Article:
5. Increasing inequalities between nations
Jersey is in a privileged position and ahead of many countries in the world with its vaccination programme. While this may afford on-island benefits and achieving herd immunity may be possible sooner than elsewhere, this will be compromised if new variants are brought on to the island and allowed the circulate. The risk of a third wave must not be overlooked, and the impact of a further lockdown would have implications for all. Jersey cannot be considered independent of the global inequalities and access to vaccinations.
6. Normalising health status surveillance by creating long-term infrastructure in response to a time-bounded crisis.
Consideration must be given to the longevity of CSC in the context of so much uncertainty and the future of SARS-CoV-2. The potential to revoke or impose time limits on any status should be incorporated from the outset.
7. Scope creep and information flows
Concerns have been raised regarding data protection and the expansion of CSC beyond its initial remit.
The Royal Society identified core ethical principles in their report ‘Twelve criteria for the development and use of COVID-19 vaccine passports’ (5).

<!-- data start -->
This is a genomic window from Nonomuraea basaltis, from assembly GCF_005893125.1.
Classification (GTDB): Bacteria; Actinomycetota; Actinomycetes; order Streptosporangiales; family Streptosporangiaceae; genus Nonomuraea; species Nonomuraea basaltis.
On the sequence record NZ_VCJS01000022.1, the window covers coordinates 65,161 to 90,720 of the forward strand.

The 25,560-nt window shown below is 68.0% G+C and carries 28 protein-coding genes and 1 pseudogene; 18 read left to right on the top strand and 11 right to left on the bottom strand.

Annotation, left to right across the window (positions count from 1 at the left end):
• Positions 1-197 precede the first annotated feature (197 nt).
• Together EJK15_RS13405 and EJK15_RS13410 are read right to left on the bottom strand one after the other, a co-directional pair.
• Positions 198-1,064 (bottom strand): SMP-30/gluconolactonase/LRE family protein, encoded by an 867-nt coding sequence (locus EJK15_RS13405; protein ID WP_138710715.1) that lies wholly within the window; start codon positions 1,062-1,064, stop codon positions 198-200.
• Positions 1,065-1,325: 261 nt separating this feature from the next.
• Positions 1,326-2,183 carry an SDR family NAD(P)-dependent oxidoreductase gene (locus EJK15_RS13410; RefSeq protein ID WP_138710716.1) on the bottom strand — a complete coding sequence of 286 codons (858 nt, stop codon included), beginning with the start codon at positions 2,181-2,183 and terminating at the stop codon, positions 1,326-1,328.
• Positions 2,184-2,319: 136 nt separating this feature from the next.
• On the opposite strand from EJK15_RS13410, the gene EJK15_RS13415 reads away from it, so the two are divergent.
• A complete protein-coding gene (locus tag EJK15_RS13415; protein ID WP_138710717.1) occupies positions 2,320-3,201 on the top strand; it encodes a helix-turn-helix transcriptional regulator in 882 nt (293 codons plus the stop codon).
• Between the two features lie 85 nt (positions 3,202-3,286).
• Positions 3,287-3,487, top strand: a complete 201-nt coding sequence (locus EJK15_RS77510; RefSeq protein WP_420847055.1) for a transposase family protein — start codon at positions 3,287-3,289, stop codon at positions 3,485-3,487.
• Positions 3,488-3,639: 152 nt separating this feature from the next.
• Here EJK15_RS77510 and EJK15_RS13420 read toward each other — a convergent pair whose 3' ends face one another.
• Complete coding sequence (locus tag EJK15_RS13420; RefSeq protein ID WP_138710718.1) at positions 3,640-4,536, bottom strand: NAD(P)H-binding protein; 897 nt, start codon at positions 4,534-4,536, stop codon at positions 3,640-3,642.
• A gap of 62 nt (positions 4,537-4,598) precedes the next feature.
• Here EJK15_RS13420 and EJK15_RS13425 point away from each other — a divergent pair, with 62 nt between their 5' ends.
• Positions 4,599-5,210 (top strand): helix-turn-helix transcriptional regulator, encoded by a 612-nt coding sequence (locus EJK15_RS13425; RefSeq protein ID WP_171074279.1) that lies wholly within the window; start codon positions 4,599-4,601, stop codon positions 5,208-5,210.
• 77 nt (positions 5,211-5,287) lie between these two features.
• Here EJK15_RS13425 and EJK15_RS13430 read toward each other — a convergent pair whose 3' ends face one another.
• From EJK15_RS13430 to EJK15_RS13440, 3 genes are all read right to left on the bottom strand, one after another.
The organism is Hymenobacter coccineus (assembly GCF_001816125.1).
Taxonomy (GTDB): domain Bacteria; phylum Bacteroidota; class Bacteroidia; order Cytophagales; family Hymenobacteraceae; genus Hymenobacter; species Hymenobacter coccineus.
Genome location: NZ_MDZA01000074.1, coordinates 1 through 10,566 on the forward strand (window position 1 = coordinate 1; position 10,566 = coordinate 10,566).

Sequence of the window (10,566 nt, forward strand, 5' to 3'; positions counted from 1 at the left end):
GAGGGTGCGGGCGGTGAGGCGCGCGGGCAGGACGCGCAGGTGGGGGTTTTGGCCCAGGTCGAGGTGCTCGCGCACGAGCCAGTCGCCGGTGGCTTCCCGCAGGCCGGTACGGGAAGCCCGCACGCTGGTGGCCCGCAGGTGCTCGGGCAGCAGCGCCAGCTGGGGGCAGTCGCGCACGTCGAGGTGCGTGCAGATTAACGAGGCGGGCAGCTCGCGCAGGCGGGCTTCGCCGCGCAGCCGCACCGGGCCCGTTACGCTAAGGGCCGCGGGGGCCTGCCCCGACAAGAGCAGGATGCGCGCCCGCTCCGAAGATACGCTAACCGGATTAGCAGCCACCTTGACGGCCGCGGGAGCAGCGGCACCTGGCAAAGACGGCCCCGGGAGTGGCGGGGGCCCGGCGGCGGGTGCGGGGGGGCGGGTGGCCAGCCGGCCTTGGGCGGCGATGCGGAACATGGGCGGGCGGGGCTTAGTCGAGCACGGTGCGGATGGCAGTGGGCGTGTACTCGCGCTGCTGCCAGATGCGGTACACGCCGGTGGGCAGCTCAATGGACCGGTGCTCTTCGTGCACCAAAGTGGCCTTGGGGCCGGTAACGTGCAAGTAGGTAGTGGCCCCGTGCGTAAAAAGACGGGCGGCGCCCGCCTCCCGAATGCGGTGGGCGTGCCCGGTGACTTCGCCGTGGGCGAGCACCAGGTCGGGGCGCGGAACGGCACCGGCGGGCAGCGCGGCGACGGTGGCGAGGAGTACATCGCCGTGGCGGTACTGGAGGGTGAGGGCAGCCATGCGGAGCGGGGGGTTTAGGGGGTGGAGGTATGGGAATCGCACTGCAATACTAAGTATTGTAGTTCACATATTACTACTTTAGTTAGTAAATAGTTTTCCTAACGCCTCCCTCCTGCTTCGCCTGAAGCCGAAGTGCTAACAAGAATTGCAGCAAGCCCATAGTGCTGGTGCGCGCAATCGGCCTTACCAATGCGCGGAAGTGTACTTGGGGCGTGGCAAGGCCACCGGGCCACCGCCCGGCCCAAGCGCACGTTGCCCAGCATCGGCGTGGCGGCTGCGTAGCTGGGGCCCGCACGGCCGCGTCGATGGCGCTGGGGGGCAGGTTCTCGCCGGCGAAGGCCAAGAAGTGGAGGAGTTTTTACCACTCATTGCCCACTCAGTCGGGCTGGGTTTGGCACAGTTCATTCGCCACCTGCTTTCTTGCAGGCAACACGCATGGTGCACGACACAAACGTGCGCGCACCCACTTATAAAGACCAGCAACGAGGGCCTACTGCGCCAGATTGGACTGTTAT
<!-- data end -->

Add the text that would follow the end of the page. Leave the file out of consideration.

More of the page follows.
Vaccine passports that are exclusively digital could exacerbate the digital divide for the elderly or those without digital devices.
A rapid review of behavioural responses to COVID-19 health certification was recently published (9). Literature suggests certificates to enable international travel is generally supported. Outside of the context of international travel, health certification in relation to COVID-19 has the potential for harm as well as benefit.
Advice will be sought on all legal matters related to the potential introduction of CSCs in Jersey, including any potential requirement for new or amended legislation.
In the event that GoJ were to contract with a third-party provider of an ‘off-the-shelf” CSC / COVID passport app, GoJ would need to give particular consideration to the risks arising from such schemes including:
• creation of related digital infrastructure
• the ‘rules’ for where these systems should be implemented
• local standards, enforcement and regulation (4).
The vaccination programme was developed as part of the public health response to the global COVID-19 pandemic. Linking vaccination to travel could exert pressure on the vaccination programme.
The vaccine programme must continue to be delivered at pace, in an equitable, efficient manner. While high coverage remains key, the vaccine programme should not be compromised by those wishing to avail of the perceived travel benefits of vaccination.
This is a highly complex issue requiring consideration of many ethical and legal issues. As evidence regarding the impact of vaccines on transmission emerges from real world data the Government of Jersey needs to be in a position to address the public policy issues that arise, creating clear and specific guidelines and law around any appropriate uses, mechanisms for enforcement and methods of legal redress.
It is unlikely that CSC would become mandatory, but residents must be afforded the ability to provide digital proof of vaccination as this may become a requirement by external carriers in the future.
This response is by the Minister for Health and Social Services.